This week’s news is highly visual with cool images of various solutions and grids. What’s new are a couple of insightful interviews with CAE folks. And how about a job in quantum computing for CFD? Shown here is an example of the new adaptive mesh refinement for reacting flows in STAR-CCM+ 2020.2.
- A nice profile on OpenQBMM, open-source CFD software related to OpenFOAM for multiphase flows, and its creator, Dr. Alberto Passalacqua.
- nTopology interviewed Dr. Andreas Vlahinos on innovation.
- Robin Knowles launched On CFD, a new newsletter from CFD Engine.
- MSC’s customers can now access MSC’s partner’s software products through the MSCOneXT token-based product access platform.
- Flow Science released FLOW-3D CAST v5.1.
- HPC company PSSC Labs writes that they have yet to find a negative aspect to STAR-CCM+ while Fluent is dinged for its cost and the need for standalone pre- and post-processing software.
- What’s new in STAR-CCM+ 2020.2?
- grain silo monitoring.
- transport barges.
- peristaltic pumps.
- climbing bikes.
- glass making.
- rim thrusters.
- ReactiveQ (Solving industry’s most challenging problems using Quantum Machine Learning) has an opening for a CFD simulation engineer.
- The Technical University of Darmstadt has an open PhD position for DNS in OpenFOAM.
- ANSYS will be launching an “all-new” ANSYS Discovery on 29 July.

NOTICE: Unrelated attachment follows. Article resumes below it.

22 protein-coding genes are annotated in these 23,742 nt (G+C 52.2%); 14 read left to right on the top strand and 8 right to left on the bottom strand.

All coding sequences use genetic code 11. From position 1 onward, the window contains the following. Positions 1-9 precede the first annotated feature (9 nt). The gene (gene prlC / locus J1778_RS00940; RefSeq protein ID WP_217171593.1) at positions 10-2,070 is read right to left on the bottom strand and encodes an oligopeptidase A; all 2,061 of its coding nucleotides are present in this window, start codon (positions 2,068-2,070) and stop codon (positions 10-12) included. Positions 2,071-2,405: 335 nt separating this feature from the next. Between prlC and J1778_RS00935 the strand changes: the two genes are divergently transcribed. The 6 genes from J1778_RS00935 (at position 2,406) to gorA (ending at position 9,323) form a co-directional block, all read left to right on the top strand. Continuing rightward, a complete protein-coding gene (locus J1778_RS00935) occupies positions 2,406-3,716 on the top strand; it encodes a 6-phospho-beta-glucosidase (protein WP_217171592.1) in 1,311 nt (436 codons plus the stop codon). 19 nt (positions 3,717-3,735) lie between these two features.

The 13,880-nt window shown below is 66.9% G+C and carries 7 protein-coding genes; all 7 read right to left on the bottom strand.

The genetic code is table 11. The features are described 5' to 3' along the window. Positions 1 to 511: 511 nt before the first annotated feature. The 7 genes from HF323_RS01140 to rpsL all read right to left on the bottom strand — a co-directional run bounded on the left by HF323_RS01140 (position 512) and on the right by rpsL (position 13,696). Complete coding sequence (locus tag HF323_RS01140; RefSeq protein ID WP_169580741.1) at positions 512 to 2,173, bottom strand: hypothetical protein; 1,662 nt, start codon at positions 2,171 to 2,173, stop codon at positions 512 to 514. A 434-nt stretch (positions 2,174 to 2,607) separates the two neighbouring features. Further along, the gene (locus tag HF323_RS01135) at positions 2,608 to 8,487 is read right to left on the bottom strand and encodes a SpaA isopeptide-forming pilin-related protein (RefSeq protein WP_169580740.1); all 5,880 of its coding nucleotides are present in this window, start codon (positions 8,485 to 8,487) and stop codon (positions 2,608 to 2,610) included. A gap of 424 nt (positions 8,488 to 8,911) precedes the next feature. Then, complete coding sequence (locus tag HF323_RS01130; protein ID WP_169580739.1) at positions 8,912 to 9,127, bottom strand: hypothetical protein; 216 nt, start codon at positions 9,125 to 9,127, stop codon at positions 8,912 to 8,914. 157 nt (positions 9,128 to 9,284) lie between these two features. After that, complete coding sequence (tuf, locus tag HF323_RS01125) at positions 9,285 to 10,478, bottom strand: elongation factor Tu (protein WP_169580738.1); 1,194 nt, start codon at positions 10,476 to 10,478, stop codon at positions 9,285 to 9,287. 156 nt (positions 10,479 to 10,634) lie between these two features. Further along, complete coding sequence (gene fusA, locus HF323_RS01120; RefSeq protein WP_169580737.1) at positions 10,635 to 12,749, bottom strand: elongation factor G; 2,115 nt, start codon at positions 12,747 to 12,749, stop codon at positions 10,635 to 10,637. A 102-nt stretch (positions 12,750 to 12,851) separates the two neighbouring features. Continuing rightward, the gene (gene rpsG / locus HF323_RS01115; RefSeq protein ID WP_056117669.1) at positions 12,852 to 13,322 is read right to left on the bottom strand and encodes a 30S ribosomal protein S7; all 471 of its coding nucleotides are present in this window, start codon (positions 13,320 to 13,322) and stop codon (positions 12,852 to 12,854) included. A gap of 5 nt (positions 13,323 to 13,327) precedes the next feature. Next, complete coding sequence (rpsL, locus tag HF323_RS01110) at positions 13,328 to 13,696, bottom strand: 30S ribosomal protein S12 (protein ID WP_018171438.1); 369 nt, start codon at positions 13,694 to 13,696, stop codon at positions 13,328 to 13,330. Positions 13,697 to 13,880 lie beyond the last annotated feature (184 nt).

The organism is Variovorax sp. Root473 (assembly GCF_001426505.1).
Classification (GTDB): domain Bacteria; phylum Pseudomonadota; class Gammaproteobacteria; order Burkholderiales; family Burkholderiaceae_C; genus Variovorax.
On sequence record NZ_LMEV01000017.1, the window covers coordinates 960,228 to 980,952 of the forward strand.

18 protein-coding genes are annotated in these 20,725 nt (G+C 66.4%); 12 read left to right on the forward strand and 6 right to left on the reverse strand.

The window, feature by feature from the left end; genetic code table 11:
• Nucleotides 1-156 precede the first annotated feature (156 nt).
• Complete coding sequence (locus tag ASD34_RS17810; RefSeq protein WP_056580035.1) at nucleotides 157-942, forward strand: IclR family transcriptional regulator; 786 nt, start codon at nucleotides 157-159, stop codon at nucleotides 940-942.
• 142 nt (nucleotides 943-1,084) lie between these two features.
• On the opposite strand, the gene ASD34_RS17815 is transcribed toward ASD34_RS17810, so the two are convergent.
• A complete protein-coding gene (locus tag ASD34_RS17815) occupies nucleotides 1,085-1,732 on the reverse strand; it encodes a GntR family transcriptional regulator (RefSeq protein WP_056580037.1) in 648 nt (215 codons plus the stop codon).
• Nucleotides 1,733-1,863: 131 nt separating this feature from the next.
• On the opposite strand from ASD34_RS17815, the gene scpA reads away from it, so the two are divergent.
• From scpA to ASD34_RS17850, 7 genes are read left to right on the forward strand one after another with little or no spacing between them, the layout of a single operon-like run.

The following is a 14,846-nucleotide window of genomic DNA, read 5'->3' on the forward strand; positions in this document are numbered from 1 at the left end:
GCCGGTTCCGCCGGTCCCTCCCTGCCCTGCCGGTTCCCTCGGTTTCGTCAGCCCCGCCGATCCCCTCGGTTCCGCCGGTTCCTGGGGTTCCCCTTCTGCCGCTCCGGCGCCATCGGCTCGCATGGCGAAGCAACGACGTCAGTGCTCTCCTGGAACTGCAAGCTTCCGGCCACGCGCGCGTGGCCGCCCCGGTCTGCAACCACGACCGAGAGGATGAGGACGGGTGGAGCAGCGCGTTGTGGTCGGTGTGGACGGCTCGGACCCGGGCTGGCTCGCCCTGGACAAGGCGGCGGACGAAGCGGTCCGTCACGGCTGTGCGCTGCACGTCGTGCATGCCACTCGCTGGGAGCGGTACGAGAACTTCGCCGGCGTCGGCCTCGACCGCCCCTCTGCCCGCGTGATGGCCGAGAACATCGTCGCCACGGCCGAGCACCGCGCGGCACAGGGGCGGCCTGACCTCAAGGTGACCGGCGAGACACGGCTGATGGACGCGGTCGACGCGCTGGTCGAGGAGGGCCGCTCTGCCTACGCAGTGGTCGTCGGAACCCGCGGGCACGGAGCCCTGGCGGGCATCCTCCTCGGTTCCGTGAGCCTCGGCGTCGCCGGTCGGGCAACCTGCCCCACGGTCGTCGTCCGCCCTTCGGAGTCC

- Even though this year’s Isogeometric Analysis Conference was postponed until 2022, they are holding a Virtual IGA on 11-12 August this year and are now accepting abstracts and registrations.
- In conjunction with SC20 (and therefore still planned to be in-person) is ISAV 2020: In Situ Infrastructures for Enabling Extreme-scale Analysis and Visualization.
Real and Abstract Grids
Did you know NASA had a Photographer of the Year competition? Neither did I. But winners in the categories Places, People, Portrait, and Documentation have been announced and shared on PetaPixel. Shown here is the Places winner, a photo of the SSDI facility by Chris Gunn. [I googled for “NASA SSDI” and came up with zilch. Anyone know?]
Update: At least four alert readers [more alert than I] have demonstrated how poor my internet search skills are. the SSDI is the Spacecraft Systems Development and Integration Facility at Goddard. What we’re looking at is kinda like a huge wall of hepa filters.
Why I chose Gunn’s winning photo of the four is probably obvious. But there’s a non-obvious reason that involves a work from the National Gallery of Art in DC that I’ve shared here before. And that’s Byron Kim’s Synecdoche.
What should one infer from the fact that a photo of a NASA technical facility and a piece of fine art share common visual attributes and are both recognition worthy? One is an abstraction and one is real. But which is which?